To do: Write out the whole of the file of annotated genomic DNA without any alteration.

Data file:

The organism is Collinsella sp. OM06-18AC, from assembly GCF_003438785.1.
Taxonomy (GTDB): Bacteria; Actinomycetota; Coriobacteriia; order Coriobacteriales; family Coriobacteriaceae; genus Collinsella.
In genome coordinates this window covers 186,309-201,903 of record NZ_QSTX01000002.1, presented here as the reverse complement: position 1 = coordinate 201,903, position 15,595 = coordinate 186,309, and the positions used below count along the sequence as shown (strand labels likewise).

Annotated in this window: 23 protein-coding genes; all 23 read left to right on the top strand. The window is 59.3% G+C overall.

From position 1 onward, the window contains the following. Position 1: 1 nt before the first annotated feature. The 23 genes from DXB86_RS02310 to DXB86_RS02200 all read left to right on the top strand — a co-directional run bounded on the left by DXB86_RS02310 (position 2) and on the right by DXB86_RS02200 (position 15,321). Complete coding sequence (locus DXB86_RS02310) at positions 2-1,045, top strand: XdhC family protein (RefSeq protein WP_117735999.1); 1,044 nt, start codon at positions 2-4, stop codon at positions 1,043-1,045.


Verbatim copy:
The organism is Collinsella sp. OM06-18AC, from assembly GCF_003438785.1.
Taxonomy (GTDB): Bacteria; Actinomycetota; Coriobacteriia; order Coriobacteriales; family Coriobacteriaceae; genus Collinsella.
In genome coordinates this window covers 186,309-201,903 of record NZ_QSTX01000002.1, presented here as the reverse complement: position 1 = coordinate 201,903, position 15,595 = coordinate 186,309, and the positions used below count along the sequence as shown (strand labels likewise).

Annotated in this window: 23 protein-coding genes; all 23 read left to right on the top strand. The window is 59.3% G+C overall.

From position 1 onward, the window contains the following. Position 1: 1 nt before the first annotated feature. The 23 genes from DXB86_RS02310 to DXB86_RS02200 all read left to right on the top strand — a co-directional run bounded on the left by DXB86_RS02310 (position 2) and on the right by DXB86_RS02200 (position 15,321). Complete coding sequence (locus DXB86_RS02310) at positions 2-1,045, top strand: XdhC family protein (RefSeq protein WP_117735999.1); 1,044 nt, start codon at positions 2-4, stop codon at positions 1,043-1,045.